This article is part of our The Z Files series.
There's a mindset suggesting it's unfair to overly scrutinize early draft picks or top auction purchases since there's a whole lot more that can go wrong than go right. The general tenet is to expect the upper end players to simply come close to breaking even, while the rest of your roster generates the profits needed to take down a fantasy baseball league. If a $35 player generates $25 worth of production, he's still a second-round player. How can a second-round player be a disappointment?
In standard auction terms, it takes about $320 worth of production to win a fantasy baseball league. There's more to it than that, as categorical distribution needs to maximize points, but in a nutshell, winners take their $260 draft-day budget and realize around a $60 profit.
As such, a $10 deficit is a $10 burden, regardless if it's your $35 bringing back $25 or a $15 guy dropping to $5. It's another $10 worth of stats necessary to accrue elsewhere. Granted, it's a lot easier for a $35 player to underproduce than overproduce, but a deficit is a deficit.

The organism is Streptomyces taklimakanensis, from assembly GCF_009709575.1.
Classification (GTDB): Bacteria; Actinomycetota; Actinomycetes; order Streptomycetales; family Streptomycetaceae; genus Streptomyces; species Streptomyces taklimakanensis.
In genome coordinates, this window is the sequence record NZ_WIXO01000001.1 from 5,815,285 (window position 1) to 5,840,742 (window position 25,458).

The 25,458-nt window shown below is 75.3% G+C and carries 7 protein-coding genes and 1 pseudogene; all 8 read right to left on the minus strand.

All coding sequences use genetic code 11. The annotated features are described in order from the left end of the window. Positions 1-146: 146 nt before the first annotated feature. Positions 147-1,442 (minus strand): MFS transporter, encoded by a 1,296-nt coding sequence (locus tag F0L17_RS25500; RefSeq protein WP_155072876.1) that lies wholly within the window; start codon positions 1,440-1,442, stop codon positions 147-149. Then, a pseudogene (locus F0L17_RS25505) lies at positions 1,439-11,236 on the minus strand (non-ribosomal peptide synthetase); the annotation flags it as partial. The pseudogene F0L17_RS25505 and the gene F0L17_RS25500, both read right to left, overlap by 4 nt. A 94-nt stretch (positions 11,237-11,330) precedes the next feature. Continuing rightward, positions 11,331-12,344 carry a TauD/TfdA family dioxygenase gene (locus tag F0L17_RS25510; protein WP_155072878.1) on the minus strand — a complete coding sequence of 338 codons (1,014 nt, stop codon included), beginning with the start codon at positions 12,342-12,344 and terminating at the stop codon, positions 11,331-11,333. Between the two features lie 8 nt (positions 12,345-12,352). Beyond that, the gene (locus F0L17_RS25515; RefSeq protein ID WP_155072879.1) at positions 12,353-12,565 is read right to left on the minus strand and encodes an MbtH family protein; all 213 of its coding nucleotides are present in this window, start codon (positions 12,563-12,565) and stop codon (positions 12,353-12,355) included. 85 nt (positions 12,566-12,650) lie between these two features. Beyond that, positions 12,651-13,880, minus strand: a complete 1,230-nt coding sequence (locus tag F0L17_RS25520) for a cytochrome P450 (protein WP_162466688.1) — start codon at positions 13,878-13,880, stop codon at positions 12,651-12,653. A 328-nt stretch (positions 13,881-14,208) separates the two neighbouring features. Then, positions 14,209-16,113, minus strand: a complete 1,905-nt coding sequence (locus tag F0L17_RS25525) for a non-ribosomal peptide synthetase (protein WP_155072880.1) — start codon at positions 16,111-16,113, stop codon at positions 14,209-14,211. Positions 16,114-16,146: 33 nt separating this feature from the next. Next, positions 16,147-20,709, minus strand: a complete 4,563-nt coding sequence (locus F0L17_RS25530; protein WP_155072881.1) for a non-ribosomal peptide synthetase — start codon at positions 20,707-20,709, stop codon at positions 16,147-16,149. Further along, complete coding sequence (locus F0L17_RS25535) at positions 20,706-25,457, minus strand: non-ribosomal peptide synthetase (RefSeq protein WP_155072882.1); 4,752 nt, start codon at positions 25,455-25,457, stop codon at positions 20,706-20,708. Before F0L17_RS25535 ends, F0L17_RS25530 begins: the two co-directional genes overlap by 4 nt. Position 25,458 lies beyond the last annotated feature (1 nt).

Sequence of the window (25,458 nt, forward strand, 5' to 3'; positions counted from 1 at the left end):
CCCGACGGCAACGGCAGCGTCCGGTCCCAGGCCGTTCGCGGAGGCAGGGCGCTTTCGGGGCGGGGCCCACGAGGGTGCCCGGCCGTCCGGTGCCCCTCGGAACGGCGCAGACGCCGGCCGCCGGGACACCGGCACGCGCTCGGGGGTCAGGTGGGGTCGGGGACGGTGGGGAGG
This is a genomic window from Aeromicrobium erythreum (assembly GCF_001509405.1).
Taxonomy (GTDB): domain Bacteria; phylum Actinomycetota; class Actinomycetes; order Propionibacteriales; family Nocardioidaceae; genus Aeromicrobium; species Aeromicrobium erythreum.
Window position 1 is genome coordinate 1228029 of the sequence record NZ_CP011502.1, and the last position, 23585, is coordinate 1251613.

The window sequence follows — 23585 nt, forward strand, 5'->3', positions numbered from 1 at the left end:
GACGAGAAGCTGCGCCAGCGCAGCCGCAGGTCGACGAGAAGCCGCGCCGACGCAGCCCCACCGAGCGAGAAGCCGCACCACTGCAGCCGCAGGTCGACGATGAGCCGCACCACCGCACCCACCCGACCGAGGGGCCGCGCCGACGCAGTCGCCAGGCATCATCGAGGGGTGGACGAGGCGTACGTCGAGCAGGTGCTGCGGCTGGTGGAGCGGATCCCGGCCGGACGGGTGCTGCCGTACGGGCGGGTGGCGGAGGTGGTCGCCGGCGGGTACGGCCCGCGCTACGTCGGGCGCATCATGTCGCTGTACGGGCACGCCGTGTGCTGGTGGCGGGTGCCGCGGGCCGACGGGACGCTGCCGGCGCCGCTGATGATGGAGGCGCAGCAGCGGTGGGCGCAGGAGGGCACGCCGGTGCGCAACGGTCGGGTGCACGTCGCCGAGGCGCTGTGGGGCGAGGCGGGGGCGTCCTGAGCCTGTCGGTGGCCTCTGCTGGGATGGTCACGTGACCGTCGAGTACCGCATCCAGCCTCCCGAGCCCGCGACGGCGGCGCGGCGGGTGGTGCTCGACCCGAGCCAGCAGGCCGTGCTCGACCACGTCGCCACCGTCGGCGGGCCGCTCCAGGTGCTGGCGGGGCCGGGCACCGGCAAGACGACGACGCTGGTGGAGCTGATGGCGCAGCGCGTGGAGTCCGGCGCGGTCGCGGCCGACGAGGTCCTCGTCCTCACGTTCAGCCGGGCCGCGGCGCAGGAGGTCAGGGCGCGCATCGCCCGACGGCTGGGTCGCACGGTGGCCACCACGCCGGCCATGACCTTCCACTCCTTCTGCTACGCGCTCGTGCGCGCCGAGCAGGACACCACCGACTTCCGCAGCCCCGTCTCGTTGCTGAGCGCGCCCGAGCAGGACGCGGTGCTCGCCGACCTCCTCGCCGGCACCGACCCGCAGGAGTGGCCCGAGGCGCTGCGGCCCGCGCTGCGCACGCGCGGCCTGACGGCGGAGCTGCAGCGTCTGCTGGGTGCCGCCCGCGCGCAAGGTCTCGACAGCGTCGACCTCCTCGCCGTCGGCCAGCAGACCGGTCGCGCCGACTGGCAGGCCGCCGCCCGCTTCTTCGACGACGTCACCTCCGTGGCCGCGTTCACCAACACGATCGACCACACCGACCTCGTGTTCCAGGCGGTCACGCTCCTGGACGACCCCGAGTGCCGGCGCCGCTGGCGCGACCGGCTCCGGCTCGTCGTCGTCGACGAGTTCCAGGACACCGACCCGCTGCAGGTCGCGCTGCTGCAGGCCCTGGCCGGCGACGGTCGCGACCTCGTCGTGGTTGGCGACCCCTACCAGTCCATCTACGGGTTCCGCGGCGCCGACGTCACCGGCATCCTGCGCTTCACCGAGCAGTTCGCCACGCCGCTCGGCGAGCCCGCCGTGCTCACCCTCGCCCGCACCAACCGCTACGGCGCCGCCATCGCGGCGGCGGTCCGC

With that as a backdrop, I'm comfortable calling out the following eight hitters for disappointing pre-break performances. The criteria begin with injuries not playing a part. The fewest plate appearances of anyone on the list is 344. To make the list, the initial expectation was they would be top-50 hitters as determined by the aggregate projections of RotoWire, Baseball HQ and Mastersball. Projected earnings for a